The London 2012 Olympics tickets are officially on sale and the overwhelming majority of the business is going to be done online. As such, we’ve put together a brief guide on how to sail through the whole process and make sure you don’t get stiffed on the way.
Before you get too excited, you need to know if you’re actually eligible to apply. First of all, you need to be over 16. You can still go to the Games if you’re not but you’ll need to get someone who is of age to apply on your behalf. Beyond that, any resident of the UK, the UK’s overseas colonies and anyone from the vast majority of Europe can apply using the London 2012 website. If you’re on another continent, then you’ll need to contact your National Olympic Committee instead.
So, if you’re over 16 and from the UK or Europe, then here’s what you need.
First you have to create an account and register with the London 2012 ticketing website. It's relatively brief and painless. No blood groups or residences from the last three years required.
Choose your events
There are 32 sports to choose from using the Olympic Games search tool, including the opening and closing ceremonies, and within those categories you can drill down to find women's javelin, the 120kg men's Greco-Roman wrestling finals or whatever it is you're looking for.
If you're trying to get a picture of the whole thing in one go to see if you can make a day out or short break of it, then download the entire London Olympic Games timetable PDF instead.
For each session within each event, there's a large range of ticket prices to choose running from £20 all the way up to so much cash that you could have yourself a nice holiday in Barbados instead. Pick what level of seat you're willing to pay for each one and look out for the events with little blue flags next to them. They indicate that special prices are available for senior citizens and under 16, the latter of whom will be able to pay the same number of pounds as they have years of age for their tickets. Fortunately, the same idea wasn't put forward for the OAPs.
You have until 11.59pm on 26 April 2011 to make your choices but you can save your progress and come back to it at any time before that.
Naturally, it's going to be oversubscribed, so it will go down to a completely unbiased ballot in such circumstances and you'll find out how you did some time between 10 May - 10 June 2011 when payment for your successful applications will be taken.
Slightly scandalously, the only payment method accepted is Visa seeing as it's Visa who sponsors the Games. Fortunately, you can use a camera inside not made by either Panasonic, Samsung and GE and indeed eat something other than McDonalds on your day out as well.
The tickets are officially speaking non-transferable but London 2012 ticketing will be setting up a site whereby you can put ones that you no longer need up for sale at face value. There's been nothing explicit about reselling from eBay, Gumtree or any other of the usual online second hand markets but one might suspect - certainly from the former - a ban on Olympic ticket sales. According to London 2012, it is illegal to sell Olympic Games tickets on the black market.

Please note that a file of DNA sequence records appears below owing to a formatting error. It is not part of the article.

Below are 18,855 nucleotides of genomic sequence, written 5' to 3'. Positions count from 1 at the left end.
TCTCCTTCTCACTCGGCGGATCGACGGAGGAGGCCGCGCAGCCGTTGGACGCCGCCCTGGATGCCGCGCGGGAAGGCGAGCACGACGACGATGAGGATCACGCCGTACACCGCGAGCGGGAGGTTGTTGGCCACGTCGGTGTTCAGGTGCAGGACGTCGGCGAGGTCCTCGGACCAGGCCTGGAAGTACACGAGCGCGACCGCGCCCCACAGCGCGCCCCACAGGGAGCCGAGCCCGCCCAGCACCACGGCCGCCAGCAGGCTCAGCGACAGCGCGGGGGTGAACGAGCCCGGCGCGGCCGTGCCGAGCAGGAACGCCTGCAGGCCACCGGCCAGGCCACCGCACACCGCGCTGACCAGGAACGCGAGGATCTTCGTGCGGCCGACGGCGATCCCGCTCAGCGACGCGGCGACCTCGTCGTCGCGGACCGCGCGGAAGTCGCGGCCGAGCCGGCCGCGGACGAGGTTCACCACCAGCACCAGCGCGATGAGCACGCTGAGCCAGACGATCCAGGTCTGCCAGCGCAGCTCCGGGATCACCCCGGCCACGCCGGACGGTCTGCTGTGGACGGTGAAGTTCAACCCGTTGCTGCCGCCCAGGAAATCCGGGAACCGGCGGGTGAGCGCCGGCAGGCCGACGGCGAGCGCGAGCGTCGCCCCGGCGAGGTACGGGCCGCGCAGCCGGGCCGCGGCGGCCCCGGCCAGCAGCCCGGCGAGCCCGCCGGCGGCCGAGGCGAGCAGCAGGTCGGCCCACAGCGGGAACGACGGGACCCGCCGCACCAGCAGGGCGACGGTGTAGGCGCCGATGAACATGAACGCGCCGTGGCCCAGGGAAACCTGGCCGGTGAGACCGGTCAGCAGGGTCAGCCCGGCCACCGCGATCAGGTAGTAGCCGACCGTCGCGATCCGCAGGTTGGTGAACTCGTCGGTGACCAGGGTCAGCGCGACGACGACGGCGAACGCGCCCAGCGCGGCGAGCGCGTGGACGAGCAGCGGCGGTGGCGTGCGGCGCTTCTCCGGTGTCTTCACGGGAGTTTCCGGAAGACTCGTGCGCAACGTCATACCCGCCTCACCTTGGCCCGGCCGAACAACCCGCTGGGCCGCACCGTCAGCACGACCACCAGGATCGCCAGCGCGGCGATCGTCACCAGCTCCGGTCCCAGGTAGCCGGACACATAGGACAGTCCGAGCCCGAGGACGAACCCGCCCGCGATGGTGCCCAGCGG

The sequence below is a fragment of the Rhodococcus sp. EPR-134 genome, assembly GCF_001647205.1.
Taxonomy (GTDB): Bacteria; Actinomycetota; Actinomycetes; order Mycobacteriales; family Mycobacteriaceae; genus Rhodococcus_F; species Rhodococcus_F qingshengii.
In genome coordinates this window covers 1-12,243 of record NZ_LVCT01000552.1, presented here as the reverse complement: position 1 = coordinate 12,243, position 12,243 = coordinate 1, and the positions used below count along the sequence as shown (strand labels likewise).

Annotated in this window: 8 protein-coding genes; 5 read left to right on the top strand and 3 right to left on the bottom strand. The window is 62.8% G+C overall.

That said, it seems that you can buy tickets as a lead booker and then give them out to friends and family. The suggestion is that the lead booker needs to be there on entrance, meaning that they can't be bought and sold openly, but there's nothing explicit here and it wouldn't be a big surprise to find that actually you can bend the rules. So, as a result, don't be shocked if you do see tickets on sale in all sorts of weird and wonderful places. They won't be at face value and they won't all be genuine either.
Stay safe online
If you do find yourself in a position of looking to buy a ticket to one of the 2012 sessions through a third party website, you can check that it's kosher on a special page. Head back to Ticketing Website Checker on the official London 2012 website. If it doesn't pass the acid test then leave it well alone.
The other danger is the scams or, more specifically, the spams. The London 2012 Olympic Games is going is to be the mother of all covers for thousands upon thousands of attempted cyber crime attacks. At the one end, there's simply people setting up bogus sites to take payments from those who think they're buying tickets but there'll also be plenty of trojans, key stroke loggers, rootkits and worms uploaded to anyone who clicks on links in spam e-mails that are clearly fraudulent as well.
There's a list on the London 2012 website of ones already doing the rounds and it's seriously long already. In fact, it's so long that it's not even worth checking. The best advice we can give is not to open unsolicited mails about the Olympics at all. Just don't bother. You're not going to win free tickets unless you remember entering the competition in the first place and if any offers look too good to be true, it's because they are.
All tickets remaining after this first round is over will go on sale from June/July 2011 and, if you really don't fancy applying online, you can do it in the post with a paper application form that you can get from local branches of Lloyds TSB and Bank of Scotland. Applications must, again, be received by 26 April but instead of Visa having the monopoly here, you can pay by cheque or postal order.
Which events are you up for watching and which ones do you think need to be included come 2016? Let us know in the comments.
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